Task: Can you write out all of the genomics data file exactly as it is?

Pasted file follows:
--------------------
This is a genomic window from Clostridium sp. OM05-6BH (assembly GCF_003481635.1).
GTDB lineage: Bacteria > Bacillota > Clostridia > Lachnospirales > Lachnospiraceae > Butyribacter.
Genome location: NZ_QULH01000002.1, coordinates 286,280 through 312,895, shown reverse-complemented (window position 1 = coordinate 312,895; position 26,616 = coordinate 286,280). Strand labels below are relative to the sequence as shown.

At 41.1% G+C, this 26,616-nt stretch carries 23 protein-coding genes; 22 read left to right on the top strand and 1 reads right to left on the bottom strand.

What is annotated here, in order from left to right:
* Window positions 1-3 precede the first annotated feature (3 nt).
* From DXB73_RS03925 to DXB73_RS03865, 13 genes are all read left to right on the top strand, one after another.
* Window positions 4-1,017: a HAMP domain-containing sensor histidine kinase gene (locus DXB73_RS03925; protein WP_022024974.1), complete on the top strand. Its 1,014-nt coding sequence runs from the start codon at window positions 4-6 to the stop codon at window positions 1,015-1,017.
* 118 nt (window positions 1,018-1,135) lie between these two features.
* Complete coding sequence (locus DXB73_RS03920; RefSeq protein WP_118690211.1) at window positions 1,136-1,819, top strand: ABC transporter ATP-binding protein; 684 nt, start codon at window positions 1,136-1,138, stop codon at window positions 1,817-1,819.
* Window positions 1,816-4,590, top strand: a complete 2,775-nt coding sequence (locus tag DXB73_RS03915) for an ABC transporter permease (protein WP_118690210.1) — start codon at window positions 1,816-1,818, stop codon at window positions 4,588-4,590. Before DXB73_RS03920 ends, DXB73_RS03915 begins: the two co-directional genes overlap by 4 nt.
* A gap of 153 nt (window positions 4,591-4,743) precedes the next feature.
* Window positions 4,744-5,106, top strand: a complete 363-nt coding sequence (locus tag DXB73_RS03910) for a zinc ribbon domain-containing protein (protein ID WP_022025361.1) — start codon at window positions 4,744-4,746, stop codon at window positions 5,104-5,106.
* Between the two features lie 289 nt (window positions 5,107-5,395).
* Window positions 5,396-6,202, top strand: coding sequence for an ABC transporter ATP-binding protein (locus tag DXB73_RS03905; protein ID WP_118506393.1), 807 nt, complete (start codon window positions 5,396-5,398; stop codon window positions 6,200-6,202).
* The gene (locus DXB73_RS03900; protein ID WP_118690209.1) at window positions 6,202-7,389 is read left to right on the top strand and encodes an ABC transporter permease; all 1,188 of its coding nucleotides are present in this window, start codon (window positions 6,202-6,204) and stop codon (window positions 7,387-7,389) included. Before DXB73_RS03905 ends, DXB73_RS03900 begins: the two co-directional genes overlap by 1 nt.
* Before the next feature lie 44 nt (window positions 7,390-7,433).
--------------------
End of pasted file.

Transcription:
This is a genomic window from Clostridium sp. OM05-6BH (assembly GCF_003481635.1).
GTDB lineage: Bacteria > Bacillota > Clostridia > Lachnospirales > Lachnospiraceae > Butyribacter.
Genome location: NZ_QULH01000002.1, coordinates 286,280 through 312,895, shown reverse-complemented (window position 1 = coordinate 312,895; position 26,616 = coordinate 286,280). Strand labels below are relative to the sequence as shown.

At 41.1% G+C, this 26,616-nt stretch carries 23 protein-coding genes; 22 read left to right on the top strand and 1 reads right to left on the bottom strand.

What is annotated here, in order from left to right:
* Window positions 1-3 precede the first annotated feature (3 nt).
* From DXB73_RS03925 to DXB73_RS03865, 13 genes are all read left to right on the top strand, one after another.
* Window positions 4-1,017: a HAMP domain-containing sensor histidine kinase gene (locus DXB73_RS03925; protein WP_022024974.1), complete on the top strand. Its 1,014-nt coding sequence runs from the start codon at window positions 4-6 to the stop codon at window positions 1,015-1,017.
* 118 nt (window positions 1,018-1,135) lie between these two features.
* Complete coding sequence (locus DXB73_RS03920; RefSeq protein WP_118690211.1) at window positions 1,136-1,819, top strand: ABC transporter ATP-binding protein; 684 nt, start codon at window positions 1,136-1,138, stop codon at window positions 1,817-1,819.
* Window positions 1,816-4,590, top strand: a complete 2,775-nt coding sequence (locus tag DXB73_RS03915) for an ABC transporter permease (protein WP_118690210.1) — start codon at window positions 1,816-1,818, stop codon at window positions 4,588-4,590. Before DXB73_RS03920 ends, DXB73_RS03915 begins: the two co-directional genes overlap by 4 nt.
* A gap of 153 nt (window positions 4,591-4,743) precedes the next feature.
* Window positions 4,744-5,106, top strand: a complete 363-nt coding sequence (locus tag DXB73_RS03910) for a zinc ribbon domain-containing protein (protein ID WP_022025361.1) — start codon at window positions 4,744-4,746, stop codon at window positions 5,104-5,106.
* Between the two features lie 289 nt (window positions 5,107-5,395).
* Window positions 5,396-6,202, top strand: coding sequence for an ABC transporter ATP-binding protein (locus tag DXB73_RS03905; protein ID WP_118506393.1), 807 nt, complete (start codon window positions 5,396-5,398; stop codon window positions 6,200-6,202).
* The gene (locus DXB73_RS03900; protein ID WP_118690209.1) at window positions 6,202-7,389 is read left to right on the top strand and encodes an ABC transporter permease; all 1,188 of its coding nucleotides are present in this window, start codon (window positions 6,202-6,204) and stop codon (window positions 7,387-7,389) included. Before DXB73_RS03905 ends, DXB73_RS03900 begins: the two co-directional genes overlap by 1 nt.
* Before the next feature lie 44 nt (window positions 7,390-7,433).